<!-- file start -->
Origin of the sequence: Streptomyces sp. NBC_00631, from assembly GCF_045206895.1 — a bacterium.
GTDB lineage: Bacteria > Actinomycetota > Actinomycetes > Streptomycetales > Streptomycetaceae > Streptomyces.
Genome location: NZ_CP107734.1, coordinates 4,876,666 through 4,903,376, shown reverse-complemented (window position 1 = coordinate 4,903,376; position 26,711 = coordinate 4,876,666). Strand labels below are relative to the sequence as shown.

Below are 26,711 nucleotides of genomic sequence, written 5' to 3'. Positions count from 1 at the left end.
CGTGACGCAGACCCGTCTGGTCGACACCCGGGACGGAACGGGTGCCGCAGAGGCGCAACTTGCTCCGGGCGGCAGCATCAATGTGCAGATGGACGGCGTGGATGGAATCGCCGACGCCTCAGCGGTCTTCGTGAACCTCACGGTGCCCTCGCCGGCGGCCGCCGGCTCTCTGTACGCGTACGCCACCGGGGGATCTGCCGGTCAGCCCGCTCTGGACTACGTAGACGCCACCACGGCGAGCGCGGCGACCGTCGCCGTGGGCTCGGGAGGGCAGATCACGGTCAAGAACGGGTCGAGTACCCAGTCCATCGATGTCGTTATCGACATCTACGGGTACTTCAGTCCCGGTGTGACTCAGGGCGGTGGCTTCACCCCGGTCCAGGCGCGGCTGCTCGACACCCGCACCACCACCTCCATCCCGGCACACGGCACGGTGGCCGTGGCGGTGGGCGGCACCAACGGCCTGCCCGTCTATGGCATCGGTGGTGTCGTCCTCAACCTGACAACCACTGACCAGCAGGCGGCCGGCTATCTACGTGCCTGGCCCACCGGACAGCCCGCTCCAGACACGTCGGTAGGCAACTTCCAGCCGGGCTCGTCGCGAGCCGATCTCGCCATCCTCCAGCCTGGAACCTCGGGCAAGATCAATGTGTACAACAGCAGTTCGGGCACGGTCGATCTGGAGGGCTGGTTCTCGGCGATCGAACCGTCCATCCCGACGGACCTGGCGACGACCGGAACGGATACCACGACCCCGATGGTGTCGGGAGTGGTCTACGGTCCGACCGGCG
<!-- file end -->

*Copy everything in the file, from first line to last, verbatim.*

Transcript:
Origin of the sequence: Streptomyces sp. NBC_00631, from assembly GCF_045206895.1 — a bacterium.
GTDB lineage: Bacteria > Actinomycetota > Actinomycetes > Streptomycetales > Streptomycetaceae > Streptomyces.
Genome location: NZ_CP107734.1, coordinates 4,876,666 through 4,903,376, shown reverse-complemented (window position 1 = coordinate 4,903,376; position 26,711 = coordinate 4,876,666). Strand labels below are relative to the sequence as shown.

Below are 26,711 nucleotides of genomic sequence, written 5' to 3'. Positions count from 1 at the left end.
CGTGACGCAGACCCGTCTGGTCGACACCCGGGACGGAACGGGTGCCGCAGAGGCGCAACTTGCTCCGGGCGGCAGCATCAATGTGCAGATGGACGGCGTGGATGGAATCGCCGACGCCTCAGCGGTCTTCGTGAACCTCACGGTGCCCTCGCCGGCGGCCGCCGGCTCTCTGTACGCGTACGCCACCGGGGGATCTGCCGGTCAGCCCGCTCTGGACTACGTAGACGCCACCACGGCGAGCGCGGCGACCGTCGCCGTGGGCTCGGGAGGGCAGATCACGGTCAAGAACGGGTCGAGTACCCAGTCCATCGATGTCGTTATCGACATCTACGGGTACTTCAGTCCCGGTGTGACTCAGGGCGGTGGCTTCACCCCGGTCCAGGCGCGGCTGCTCGACACCCGCACCACCACCTCCATCCCGGCACACGGCACGGTGGCCGTGGCGGTGGGCGGCACCAACGGCCTGCCCGTCTATGGCATCGGTGGTGTCGTCCTCAACCTGACAACCACTGACCAGCAGGCGGCCGGCTATCTACGTGCCTGGCCCACCGGACAGCCCGCTCCAGACACGTCGGTAGGCAACTTCCAGCCGGGCTCGTCGCGAGCCGATCTCGCCATCCTCCAGCCTGGAACCTCGGGCAAGATCAATGTGTACAACAGCAGTTCGGGCACGGTCGATCTGGAGGGCTGGTTCTCGGCGATCGAACCGTCCATCCCGACGGACCTGGCGACGACCGGAACGGATACCACGACCCCGATGGTGTCGGGAGTGGTCTACGGTCCGACCGGCG